How could Hollywood turn an intriguing story about Mark Zuckerberg and the fight for Facebook into a film that has shaped modern society and left such a lasting impression on people that have seen it? Fairly simple as it turns out, you have David Fincher (director: Fight Club) using every inch of his brilliance and vision to bring to life the script of Aaron Sorkin (The West Wing).

Who did create Facebook? If that is the answer you are hoping to get from this film it is not one you will be given. Granted it will help you make up your own mind and provide plenty of ammunition for those that are looking to settle a pub debate over who did create it. But this film will not give you that definitive answer.

The film depicts a flawless display of how people perceive Mark Zuckerberg to be and not necessarily how he is, as Mark wanted nothing to do with the film it remains just how factual the film is and even Mark Zuckerberg has been quoted as saying that the film is fictional (but that might have something to do with the fact that the film all but convicts him of stealing ‘facebook’).

Played by Jesse Eisenberg masterfully, the awkwardness and complexity is immediately evident in the opening scene where he gets dumped by his girlfriend over dinner.  In this scene gain a sense of not only the awkwardness but also the ruthless arrogance as well when he proceeds to bad mouth his ex all over the internet.

As the movie develops so do the characters and without ever getting to side tracked from the main plot of the film you get to gain a real perspective of each character. Andrew Garfield plays the best friend Eduardo, who provided initial capital as well as the business plan. He does however eventually get left behind when Mark Zuckerberg is convinced to aim ‘higher’ by Napster co-founder Sean Parker, which led for the now former best friend to sue him, successfully.  Sean Parker played brilliantly by Justin Timberlake has the mentality of a teenager but the mind of an experienced entrepreneur, with the lifestyle to match it. JT portrays it beautifully; the outrageous speeches in at the restaurant table and constant partying and boozing show off the mind-set of Sean Parker, get rich early and enjoy it!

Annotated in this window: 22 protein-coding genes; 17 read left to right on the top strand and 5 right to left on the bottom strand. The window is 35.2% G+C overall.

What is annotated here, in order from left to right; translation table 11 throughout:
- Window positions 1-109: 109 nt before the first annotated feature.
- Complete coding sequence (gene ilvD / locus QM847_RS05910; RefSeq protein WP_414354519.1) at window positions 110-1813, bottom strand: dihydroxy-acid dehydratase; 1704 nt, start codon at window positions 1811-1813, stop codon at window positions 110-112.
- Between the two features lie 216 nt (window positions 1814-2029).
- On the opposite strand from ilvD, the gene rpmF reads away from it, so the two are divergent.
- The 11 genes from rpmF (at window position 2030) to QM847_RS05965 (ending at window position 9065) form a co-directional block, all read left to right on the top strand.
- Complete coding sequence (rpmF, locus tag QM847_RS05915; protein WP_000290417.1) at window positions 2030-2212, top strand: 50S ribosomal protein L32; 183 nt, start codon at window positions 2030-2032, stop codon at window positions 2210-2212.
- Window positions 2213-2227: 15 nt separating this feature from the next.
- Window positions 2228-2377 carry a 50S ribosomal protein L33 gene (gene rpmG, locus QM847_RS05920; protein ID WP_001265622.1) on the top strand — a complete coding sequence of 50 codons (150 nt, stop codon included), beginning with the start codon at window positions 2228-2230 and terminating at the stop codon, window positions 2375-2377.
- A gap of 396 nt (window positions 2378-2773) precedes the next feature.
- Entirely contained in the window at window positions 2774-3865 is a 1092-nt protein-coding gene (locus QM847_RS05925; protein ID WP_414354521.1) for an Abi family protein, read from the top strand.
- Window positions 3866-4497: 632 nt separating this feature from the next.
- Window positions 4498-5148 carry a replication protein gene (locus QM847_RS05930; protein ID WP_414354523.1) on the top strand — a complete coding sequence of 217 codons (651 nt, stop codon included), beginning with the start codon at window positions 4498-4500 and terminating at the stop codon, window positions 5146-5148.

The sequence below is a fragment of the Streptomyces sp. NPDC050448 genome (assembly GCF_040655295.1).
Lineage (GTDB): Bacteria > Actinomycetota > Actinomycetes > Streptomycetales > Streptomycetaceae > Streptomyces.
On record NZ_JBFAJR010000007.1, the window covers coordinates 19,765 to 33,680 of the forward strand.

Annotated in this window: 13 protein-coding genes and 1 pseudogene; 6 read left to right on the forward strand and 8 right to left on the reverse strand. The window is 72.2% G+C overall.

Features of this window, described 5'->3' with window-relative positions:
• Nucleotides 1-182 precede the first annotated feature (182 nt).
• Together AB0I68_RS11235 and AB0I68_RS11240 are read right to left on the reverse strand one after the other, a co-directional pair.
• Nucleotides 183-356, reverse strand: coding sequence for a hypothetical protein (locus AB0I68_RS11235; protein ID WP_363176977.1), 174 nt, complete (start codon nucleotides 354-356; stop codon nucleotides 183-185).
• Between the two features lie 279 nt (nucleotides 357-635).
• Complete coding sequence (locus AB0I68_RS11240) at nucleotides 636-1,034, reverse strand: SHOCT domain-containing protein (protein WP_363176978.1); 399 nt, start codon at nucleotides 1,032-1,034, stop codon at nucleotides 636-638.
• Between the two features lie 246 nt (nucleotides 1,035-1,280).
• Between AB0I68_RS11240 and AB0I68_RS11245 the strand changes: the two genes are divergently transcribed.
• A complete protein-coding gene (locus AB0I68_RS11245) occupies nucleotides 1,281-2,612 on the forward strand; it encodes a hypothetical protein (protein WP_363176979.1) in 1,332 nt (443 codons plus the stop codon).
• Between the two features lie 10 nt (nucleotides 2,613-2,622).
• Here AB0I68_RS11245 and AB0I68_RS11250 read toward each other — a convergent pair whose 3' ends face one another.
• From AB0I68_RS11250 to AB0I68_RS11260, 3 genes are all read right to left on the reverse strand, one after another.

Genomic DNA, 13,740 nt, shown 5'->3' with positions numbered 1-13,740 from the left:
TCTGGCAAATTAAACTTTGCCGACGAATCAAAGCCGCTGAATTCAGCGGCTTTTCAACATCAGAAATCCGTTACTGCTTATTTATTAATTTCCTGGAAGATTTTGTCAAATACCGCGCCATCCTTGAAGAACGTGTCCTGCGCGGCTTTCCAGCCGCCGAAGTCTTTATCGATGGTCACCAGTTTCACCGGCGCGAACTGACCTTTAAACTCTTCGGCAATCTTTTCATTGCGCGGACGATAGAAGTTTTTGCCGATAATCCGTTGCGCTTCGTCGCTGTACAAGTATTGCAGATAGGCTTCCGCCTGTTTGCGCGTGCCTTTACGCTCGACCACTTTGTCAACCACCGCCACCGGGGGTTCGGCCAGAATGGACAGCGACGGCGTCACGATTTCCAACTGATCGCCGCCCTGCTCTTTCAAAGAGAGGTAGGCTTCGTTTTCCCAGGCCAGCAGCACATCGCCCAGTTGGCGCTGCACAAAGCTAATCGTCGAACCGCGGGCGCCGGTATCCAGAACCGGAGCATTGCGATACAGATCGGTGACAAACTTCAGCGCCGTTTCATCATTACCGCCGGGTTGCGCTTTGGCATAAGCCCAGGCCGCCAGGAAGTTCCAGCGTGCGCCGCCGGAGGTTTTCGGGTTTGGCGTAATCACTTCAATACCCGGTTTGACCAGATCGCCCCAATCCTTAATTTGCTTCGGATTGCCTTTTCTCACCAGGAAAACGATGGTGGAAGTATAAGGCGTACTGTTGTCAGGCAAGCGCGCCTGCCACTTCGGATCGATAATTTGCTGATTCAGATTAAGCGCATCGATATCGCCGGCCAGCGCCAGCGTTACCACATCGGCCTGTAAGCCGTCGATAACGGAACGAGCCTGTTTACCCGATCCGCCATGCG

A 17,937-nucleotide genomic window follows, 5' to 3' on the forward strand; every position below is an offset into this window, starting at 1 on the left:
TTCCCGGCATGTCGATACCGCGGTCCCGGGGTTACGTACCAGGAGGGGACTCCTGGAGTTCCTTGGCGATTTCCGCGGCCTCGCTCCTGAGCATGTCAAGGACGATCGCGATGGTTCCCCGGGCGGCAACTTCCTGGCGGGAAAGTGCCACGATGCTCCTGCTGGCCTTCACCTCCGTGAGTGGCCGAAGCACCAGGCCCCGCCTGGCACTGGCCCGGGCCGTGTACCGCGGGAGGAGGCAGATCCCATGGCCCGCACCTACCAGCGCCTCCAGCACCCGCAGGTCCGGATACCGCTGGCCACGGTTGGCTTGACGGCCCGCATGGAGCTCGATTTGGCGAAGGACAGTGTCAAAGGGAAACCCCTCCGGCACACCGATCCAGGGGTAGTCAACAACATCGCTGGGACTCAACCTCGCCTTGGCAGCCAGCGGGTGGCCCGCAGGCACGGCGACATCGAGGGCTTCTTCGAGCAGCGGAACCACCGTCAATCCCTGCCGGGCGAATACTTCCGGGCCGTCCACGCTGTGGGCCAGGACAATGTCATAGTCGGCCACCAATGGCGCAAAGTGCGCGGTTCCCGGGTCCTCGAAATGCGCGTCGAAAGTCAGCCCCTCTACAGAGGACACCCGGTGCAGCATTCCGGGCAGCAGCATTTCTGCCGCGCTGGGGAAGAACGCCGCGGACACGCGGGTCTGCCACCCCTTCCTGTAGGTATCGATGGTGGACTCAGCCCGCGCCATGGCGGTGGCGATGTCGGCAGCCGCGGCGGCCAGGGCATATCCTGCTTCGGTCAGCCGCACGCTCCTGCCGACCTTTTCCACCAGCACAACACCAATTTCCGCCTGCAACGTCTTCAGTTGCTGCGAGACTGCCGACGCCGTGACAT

Sorkin and Fincher evolve the film in such a way where it is left up to you as to who you side with, although not many may feel sympathy for the Winklevoss twins (both roles played by Armie Hammer) but that is for the viewer to decide. Every time you feel a sense of sympathy for Zuckerberg he will twist the knife stuck in his best friends back and the same can be said for Eduardo, you feel compelled to show sympathy for him but then his naivety  and lack of intuition into wanting to make the company grow provides a fatal flaw.

The Social Network will play with your emotions, not like a horror trying to scare you at every corner but more with conscious and morality and long after the film has finished as well. You will be there thinking who was right and who was wrong and whether or not you can feel sympathy for Mark Zuckerberg fictionally and non-fictionally.